Longmeadow Daze: A Super Squabble Prompts March to Recalls…
Longmeadow Daze is an occasional series about Longmeadow politics and government.
LONGMEADOW—Months after a contentious school personnel decision clove this wealthy suburb in two, residents voted to institute recall elections for most municipal offices. In November, the School Committee voted to not renew School Superintendent Marty O’Shea’s contract. Opposition to that decision spread quickly, prompting the Special Town Meeting Thursday night to institute recalls.
The Committee’s vote effectively dismissed O’Shea, a popular leader among students, parents and teachers. Attempts to find some type of middle ground failed. Although supporters said the home rule amendment adding recalls spoke to broader concerns, the pace and tenor of debate left little doubt as to what fueled the debate.
‘It’s a gated process,” resident Patrick O’Shea insisted of amendment, the third item on the agenda. He added, “It allows for cooling off periods. It allows for discussion. It allows for debate.”
Not all officials will be subject to recall. On the advice of town counsel, the Select Board was excluded. Opponents highlighted the inequity.
“I believe if we want more accountability for elected officials, it should apply to everyone,” said Jennifer Falcone.
Open Town Meetings are perhaps the purest form of democracy perhaps in the world. All eligible voters may participate. Town meeting occurs annually in Longmeadow High School’s gym and they can be heated.
Before debate began Thursday, Town Moderate Rebecca Townsend warned voters to stay on topic and to not ramble. Nor would she countenance verbally attacking officials or urging their recall—as recalls do not yet exist.
There were two other proposals before the Town Meeting, but they ran into legal problems. One would contradict state education law by giving some school financial power to the Select Board.
The other withdrawn article created recalls but included the Select Board. Town Counsel Mike Schneider advised this was legally impossible.
It was never clear which state law or town charter provision blocked that route. The consensus was only a charter review, which does not involve the legislature, could impose recalls on the Select Board.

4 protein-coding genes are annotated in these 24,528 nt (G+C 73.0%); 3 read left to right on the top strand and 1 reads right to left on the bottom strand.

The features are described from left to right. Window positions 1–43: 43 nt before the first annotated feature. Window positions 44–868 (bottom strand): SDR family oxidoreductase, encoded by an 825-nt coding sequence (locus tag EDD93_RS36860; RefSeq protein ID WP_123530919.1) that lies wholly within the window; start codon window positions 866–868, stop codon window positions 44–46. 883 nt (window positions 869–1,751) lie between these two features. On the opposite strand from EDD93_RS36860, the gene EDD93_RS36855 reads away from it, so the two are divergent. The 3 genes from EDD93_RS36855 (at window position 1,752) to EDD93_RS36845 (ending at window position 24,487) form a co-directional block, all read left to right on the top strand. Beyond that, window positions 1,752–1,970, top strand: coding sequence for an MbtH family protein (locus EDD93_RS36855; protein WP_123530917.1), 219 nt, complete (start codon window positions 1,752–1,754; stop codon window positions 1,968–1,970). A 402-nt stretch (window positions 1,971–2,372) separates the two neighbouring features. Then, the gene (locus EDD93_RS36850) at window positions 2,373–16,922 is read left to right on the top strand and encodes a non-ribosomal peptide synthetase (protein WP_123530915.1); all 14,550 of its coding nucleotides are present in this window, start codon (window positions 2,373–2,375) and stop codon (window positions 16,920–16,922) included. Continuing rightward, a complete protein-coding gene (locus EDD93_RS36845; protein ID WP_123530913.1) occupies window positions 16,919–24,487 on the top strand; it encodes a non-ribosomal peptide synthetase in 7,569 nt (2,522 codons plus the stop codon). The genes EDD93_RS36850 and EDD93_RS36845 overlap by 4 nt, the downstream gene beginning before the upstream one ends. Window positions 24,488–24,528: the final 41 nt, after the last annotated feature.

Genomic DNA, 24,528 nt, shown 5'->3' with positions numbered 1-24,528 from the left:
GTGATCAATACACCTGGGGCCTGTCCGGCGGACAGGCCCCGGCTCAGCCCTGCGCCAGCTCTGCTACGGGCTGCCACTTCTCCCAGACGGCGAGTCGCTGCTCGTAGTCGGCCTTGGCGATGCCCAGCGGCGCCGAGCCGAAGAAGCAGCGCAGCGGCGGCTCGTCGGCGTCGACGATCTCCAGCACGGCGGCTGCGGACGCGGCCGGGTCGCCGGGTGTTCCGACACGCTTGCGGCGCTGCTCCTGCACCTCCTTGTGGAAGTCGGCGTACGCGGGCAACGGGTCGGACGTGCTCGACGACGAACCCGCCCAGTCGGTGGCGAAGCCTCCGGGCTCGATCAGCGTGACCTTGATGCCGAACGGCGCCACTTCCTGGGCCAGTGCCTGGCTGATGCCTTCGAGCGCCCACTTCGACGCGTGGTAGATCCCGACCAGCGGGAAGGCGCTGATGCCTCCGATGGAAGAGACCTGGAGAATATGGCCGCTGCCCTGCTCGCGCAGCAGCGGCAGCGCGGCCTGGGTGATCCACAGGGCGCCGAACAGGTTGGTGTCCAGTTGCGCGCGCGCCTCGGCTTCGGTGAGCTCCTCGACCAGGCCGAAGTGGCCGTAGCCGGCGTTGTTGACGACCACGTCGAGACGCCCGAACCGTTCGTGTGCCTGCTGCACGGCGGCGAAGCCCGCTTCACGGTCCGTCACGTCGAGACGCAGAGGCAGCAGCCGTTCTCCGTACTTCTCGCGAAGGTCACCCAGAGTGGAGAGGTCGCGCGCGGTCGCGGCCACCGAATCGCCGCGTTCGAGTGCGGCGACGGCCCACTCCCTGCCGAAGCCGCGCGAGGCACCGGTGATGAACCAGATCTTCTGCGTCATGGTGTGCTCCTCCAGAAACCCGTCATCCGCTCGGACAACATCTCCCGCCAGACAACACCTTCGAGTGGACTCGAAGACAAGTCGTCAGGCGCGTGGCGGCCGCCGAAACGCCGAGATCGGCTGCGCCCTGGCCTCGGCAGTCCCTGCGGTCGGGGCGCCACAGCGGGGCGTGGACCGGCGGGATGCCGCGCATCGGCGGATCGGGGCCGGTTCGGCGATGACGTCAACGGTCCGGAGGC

However, the Massachusetts Home Rule Amendment explicitly allows petitions on virtually any subject, even those the legislature controls exclusively. Town Meeting could not directly refer a charter change like this to a townwide ballot.
Although unavailable for state offices, many Massachusetts municipalities allow recalls, each with different rules. Fall River has experienced several. Residents there are presently trying to recall Mayor Jasiel Correia whom the feds have charged with fraud.
If enacted, Longmeadow would hold a recall election if organizers collect signatures from 15% of registered voters. The collection window is 45 days after filing an intent to recall an official. The recall election would include both a question on recalling the official and the names of candidates to replace him or her—if that recall question succeeds. The official facing recall could run in that election, too. Rules limit how frequently an official could face recall.
This differs from Springfield’s recall procedures. The city has the same signature threshold—15% of registered voters—but only allows 20 days to obtain signatures. Springfield’s 1979 recall law, however, only vacates the seat. A successful recall would trigger the same procedures that fill a seat when an official departs due to resignation, incarceration or death.
Despite amendment supporters’ insistence that the recall was bigger than the School Committee’s recent moves, O’Shea’s defenestration loomed large.
Town Meeting overwhelmingly beat back attempts to raise the signature threshold and limit recalls to future terms of town electeds. Resident Jerold Duquette proposed the latter.